December 12, 2013
Get It Now!Hardball Times Annual is now available. It's got 300 pages of articles, commentary and even a crossword puzzle. You can buy the Annual at Amazon, for your Kindle or on our own page (which helps us the most financially). However you buy it, enjoy!
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Friday, March 29, 2013
In my last year's article about Stanford right-hander Mark Appel, I said:
...I kept thinking to myself, "If you have a 96-98 mph heater but can't reliably command it, do you really have it at all?" It's to his credit that he has the intelligence and humbleness to understand when he can't throw his best bolt where he needs it, but that's a trait you want to see from the fringe guys who have to maximize their stuff, not necessarily big-time prospects.
Well, take a look at his 2012 stats vs. his 2013 stats so far:
2012: 2.56 ERA, 0.22 HR/9, 2.2 BB/9, 9.51 K/9
2013: 1.18 ERA, 0.24 HR/9, 1.66 BB/9, 12.79 K/9
Though Pac-12 play is still in the early stages, Stanford's schedule has not been a cakewalk. As of March 29, it ranks 78th in all of Division-I.
I've been watching Stanford games on the Internet, and the only mechanical difference between 2013 and 2012 is that Appel is a little faster to the plate and has a bit better rhythm. That would dovetail nicely with the reports I hear from pro scouts about his average velocity being up a tick, more like 94-96 rather than 92-94 with your occasional bolt. I've heard that he's been throwing his four-seam fastball on a more downward plane instead of relying on his two-seam/sinker to get groundball outs, and that could be a big reason that his strikeout rate has jumped.
He still has fastball command issues: When he unleashes his best at 97-98, it is likely to miss up and to the arm side. He doesn't command his best bolt very well and doesn't seem to be able to reliably throw it for strikes, which was the case when I saw him against Washington in 2012. The big difference is that he won't abandon this pitch anymore; he'll just shave off a bit and still aggressively attack the zone with it.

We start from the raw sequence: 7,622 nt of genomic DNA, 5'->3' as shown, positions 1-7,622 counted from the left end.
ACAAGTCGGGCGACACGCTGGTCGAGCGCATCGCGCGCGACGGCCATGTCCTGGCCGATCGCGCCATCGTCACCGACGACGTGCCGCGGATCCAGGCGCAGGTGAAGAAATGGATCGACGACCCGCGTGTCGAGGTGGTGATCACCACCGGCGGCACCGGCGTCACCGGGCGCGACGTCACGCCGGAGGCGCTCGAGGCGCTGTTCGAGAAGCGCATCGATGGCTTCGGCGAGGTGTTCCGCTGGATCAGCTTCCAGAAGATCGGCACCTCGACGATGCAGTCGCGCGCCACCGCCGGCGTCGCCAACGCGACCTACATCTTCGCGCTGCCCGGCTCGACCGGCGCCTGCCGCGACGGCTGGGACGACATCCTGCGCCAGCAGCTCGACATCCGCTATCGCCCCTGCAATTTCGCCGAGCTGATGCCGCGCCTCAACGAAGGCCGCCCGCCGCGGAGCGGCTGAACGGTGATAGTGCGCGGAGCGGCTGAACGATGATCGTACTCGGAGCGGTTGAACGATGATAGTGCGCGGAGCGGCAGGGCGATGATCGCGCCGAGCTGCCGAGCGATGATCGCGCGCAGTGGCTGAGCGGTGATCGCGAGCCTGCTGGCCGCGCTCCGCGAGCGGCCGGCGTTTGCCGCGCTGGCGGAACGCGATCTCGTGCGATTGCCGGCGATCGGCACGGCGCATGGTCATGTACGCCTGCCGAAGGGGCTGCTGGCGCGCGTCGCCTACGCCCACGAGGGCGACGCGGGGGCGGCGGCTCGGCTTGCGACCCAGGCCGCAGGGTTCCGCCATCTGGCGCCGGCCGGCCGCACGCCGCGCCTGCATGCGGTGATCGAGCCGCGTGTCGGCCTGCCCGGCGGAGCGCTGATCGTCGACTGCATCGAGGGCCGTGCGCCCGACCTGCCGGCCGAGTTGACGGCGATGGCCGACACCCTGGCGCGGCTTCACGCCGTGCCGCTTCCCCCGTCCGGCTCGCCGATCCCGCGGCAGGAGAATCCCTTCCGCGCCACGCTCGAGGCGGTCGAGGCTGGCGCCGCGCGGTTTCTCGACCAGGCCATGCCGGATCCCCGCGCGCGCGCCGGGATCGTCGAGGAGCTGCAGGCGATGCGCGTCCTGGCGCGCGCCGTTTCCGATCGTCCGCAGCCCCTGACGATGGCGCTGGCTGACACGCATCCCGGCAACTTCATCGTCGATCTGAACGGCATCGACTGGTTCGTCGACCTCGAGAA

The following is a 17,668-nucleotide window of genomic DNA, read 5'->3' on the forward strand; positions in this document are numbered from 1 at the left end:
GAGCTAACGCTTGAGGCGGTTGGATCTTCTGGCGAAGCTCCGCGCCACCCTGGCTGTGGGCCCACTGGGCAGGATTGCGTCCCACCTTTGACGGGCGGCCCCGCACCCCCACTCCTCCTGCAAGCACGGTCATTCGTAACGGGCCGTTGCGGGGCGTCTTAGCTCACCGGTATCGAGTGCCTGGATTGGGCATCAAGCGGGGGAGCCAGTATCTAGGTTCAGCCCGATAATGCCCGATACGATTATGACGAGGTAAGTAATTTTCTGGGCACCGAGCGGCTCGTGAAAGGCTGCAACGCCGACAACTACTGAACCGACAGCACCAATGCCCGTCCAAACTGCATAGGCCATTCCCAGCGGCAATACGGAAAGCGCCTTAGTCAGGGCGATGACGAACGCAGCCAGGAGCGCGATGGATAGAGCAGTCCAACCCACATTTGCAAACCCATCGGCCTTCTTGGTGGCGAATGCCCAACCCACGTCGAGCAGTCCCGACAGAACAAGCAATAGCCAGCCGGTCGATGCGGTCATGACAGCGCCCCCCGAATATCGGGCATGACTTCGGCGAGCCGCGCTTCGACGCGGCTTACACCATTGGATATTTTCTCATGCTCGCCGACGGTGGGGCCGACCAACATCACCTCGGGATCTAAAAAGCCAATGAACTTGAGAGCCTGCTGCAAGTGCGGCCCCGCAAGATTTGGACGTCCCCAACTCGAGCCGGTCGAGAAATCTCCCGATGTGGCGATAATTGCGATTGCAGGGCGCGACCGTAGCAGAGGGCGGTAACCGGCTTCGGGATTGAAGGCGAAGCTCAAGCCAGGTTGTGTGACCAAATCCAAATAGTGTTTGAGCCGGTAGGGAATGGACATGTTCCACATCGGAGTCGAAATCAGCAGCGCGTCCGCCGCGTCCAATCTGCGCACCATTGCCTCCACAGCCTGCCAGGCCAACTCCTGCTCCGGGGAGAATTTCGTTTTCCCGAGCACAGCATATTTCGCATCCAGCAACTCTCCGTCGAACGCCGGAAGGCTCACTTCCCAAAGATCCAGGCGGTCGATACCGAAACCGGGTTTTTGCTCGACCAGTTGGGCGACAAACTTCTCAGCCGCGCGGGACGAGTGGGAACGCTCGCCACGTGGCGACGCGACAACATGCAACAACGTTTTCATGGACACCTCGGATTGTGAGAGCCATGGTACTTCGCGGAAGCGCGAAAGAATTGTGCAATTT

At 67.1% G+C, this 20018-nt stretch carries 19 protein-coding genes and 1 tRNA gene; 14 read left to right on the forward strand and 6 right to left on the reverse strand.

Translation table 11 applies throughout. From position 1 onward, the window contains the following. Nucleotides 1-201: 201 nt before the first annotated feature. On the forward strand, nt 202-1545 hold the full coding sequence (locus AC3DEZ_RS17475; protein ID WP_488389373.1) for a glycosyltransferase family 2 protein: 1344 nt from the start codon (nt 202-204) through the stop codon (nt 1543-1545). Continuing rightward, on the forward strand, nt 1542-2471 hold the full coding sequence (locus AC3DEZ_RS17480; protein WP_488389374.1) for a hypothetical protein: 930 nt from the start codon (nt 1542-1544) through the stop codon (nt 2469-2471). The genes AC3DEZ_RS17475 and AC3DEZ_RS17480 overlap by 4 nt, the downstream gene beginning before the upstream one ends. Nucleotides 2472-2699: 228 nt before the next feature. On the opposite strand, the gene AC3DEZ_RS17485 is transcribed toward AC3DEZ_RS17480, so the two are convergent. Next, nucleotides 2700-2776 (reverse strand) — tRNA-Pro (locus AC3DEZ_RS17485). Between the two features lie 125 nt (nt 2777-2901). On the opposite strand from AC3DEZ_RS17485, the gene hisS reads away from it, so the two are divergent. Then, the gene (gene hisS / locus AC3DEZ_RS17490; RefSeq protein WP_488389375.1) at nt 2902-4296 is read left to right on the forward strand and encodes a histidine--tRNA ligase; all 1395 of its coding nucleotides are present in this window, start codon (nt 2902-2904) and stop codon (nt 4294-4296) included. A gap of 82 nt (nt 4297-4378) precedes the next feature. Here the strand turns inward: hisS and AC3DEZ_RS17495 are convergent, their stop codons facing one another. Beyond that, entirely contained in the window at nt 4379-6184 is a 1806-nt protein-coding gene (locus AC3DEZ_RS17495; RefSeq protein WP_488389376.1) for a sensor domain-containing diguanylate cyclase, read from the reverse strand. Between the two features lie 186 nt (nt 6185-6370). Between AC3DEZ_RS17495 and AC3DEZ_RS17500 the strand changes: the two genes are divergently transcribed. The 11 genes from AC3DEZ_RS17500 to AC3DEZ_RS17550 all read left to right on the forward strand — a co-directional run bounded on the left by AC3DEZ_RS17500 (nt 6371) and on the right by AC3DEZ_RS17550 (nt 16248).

Prior to 2013, I wasn't buying the first pick, first round hype on Appel. But now that I've seen his changed approach and the increasingly ridiculous statistics (remember, he got shelled in his first start against Rice), I've got one leg solidly on the bandwagon of Mark Appel going 1-1 in the draft to the Houston Astros.
40 years ago today, a very different kind of baseball game was played. Well, the game itself was the same—but the baseball itself was rather distinctive. 40 years ago today, the sport of baseball tried something different—playing a game with orange baseballs.
The idea was the brainchild of maverick Oakland A’s owner Charles O. Finley. He was never one to care much for tradition. In fact, at one point he suggested changing the four-ball, three-strike count to three balls and two strikes. It would save on time and make the game go faster, he argued. That was too radical a change and so never happened. But changing the color of the ball isn’t as big a deal.
Finley thought using white baseballs was for the birds. He figured, hey, orange baseballs might be more popular with the fans and thus good for the game. After all, orange stands out better and if it stands out better, then hitters might be able to see it clearer. If they see it clearer, more runs might follow. And if baseball history teaches us anything, it’s that fans like offense.
As it happens, in early 1973 Finley had enough pull in the game to allow for the experiment. Though never the easiest person to get along with or the most popular man with his fellow owners, in 1972 his A’s did win the world title, and being world champion owner gave him the clout he needed for baseball to try it.
Baseball traditionalist owners might have minded, but they could be placated by the fact that it was just a preseason exhibition game, not a real contest.
And so it came to pass on March 29, 1973. The game featured Finley’s A’s (of course) taking on the sad sack Indians, who finished last in the AL East in 1972. Sadly for Finley, the experiment was not a success. However easy it might be to see an orange ball against a green background, there was one way the new ball was distinctly worse for offense. Hitters complained that they couldn’t make out the spin of the red seems on the ball, and so had more difficulty figuring out what was coming. For their part, pitchers complained that the ball was slippery.
Also, there was no explosion in offense. The orange balls were used for two games, and then Finley agreed to end the experiment. Heck, for Finley half the point of trying something different was just to try and see what happened.
It became part of his legacy, though. A few years later when Time but Finley on their cover, the accompanying article on him featured his orange balls. Orange balls became part of his legacy 40 years ago today.
Aside from that, many other baseball event today have their anniversary or “day-versary” (which is something that happened X-thousand days ago). Here they are, with the better ones is bold if you’d rather skim.
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